After surveying 40 ninth and tenth grade students, that’s the number of hours per day on average they spend in front of their phone.
However, these are my stats for the last seven days. While it isn’t so far off from our students, I might add that a huge chunk of my “Reading & Reference” category is Google Maps, which I use for car navigation and I’m not sure that counts as true screen time.
To narrow it down a bit further I asked the students what their top used app was for the past seven days:
Instagram and Snapchat are a huge part of our students digital usage and are impacting and influencing them in many different ways. Recently I had the pleasure of presenting a workshop with Adam Clark, one of our counselors and COETAIL grad, about teens and their digital use/presence. He shared some of the top 200 Instagram comments and almost all were positive messages about looks. What kind of identity expectations are we setting for our children? Why are these themes normalized in social media? How can adults help shift this?
However, as adults, and educators in particular, I think we are quick to jump to the negatives of this new social connection, but I think it’s fair to also look at the positives. I like to remind myself often that US graduation rates are continuing to increase – it’s not the end of the world and we are certainly still doing something right. Our students recognized the positives as well, they commented:
- We are able to communicate with friends family very quickly, we are aware of any change in school programs or world events.
- It is easy to socialize and contact people, as well as there is a wide array of resources available for academic purposes that expand our knowledge.
- Maintains personal connections and relationships
- Being a global citizen and knowing what is going going around in the community and the world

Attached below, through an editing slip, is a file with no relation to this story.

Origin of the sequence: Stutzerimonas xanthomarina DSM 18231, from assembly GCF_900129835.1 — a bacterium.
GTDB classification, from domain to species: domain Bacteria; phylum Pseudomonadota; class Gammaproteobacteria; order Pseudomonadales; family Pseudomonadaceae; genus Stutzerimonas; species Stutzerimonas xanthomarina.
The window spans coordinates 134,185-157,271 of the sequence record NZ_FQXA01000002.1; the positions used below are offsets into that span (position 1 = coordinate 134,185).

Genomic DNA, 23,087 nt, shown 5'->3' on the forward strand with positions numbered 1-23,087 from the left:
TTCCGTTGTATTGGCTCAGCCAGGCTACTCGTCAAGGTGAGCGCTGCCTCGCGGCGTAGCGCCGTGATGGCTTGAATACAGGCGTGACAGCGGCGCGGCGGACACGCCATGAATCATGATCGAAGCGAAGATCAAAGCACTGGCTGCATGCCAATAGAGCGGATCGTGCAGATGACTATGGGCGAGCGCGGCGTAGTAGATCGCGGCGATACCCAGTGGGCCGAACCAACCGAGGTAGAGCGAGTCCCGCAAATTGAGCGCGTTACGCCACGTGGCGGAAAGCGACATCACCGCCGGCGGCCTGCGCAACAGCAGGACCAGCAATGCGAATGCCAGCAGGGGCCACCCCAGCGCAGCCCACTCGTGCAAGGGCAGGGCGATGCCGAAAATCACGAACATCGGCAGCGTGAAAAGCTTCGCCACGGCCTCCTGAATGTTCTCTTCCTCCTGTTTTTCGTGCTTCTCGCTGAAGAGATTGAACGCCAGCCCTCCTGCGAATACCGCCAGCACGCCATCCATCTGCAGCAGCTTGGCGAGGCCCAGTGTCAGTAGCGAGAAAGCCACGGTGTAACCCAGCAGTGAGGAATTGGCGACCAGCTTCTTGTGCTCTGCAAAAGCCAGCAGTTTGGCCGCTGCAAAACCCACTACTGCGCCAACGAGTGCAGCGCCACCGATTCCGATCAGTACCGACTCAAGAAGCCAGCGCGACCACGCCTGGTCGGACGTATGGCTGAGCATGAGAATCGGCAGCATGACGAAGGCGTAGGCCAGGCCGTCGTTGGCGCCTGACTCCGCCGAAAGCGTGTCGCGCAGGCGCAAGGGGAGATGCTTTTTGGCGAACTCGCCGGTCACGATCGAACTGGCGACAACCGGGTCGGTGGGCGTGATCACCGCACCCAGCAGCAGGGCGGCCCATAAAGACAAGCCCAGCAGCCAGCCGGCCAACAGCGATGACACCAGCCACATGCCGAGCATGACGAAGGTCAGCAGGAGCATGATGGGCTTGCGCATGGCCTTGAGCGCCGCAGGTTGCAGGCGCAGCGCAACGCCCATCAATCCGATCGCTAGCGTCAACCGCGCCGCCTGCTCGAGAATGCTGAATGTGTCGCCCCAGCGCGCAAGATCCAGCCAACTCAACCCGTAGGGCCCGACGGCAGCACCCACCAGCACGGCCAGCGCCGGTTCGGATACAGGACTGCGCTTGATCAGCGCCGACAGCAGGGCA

- Although technology can seem antisocial, it is actually one of the most common ways of teens and kids socializing in the modern day. It provides an alternative to actually going out and spending time with that person as you can still “hang out” in the virtual world. It’s an alternative that can be used to avoid external factors that can’t be controlled when hanging out with friends (such as bad weather).
We also asked our students about the negatives of always being connected. This is what they had to say:
- Can be tracked
- I’m not focused enough during school.
- That we can lose track of time and not spend physical time with friends and or family cause were always being our phones.
- No privacy
- It can be hard to keep track of time when using technology, so you find yourself overusing your devices at times.
- It can influence you in ways you don’t realize especially your confidence in your body image, capabilities, etc.
- Missing out on what’s going on in front of you
- You are not disconnected
- I get glued to my phone
- You get attached to your phone and procrastinate
- Cyberbullying which is a current problem due to the birth of social media.
- decreases real life communication and socialization opportunities
- That any information you put up there is published forever, and your personal information is always tracked by online companies to show you the ad that you will most likely be interested in.
The self awareness among our ninth and tenth graders is quite amazing, actually. I think it shows that they are very aware of some of the challenges with social media/phone usage, but likely lack some of the strategies they need to solve the problems they face. It’s a challenge that doesn’t have an easy one-size-fits-all solution, but I’m encouraged by the steps we are making to combat the challenge.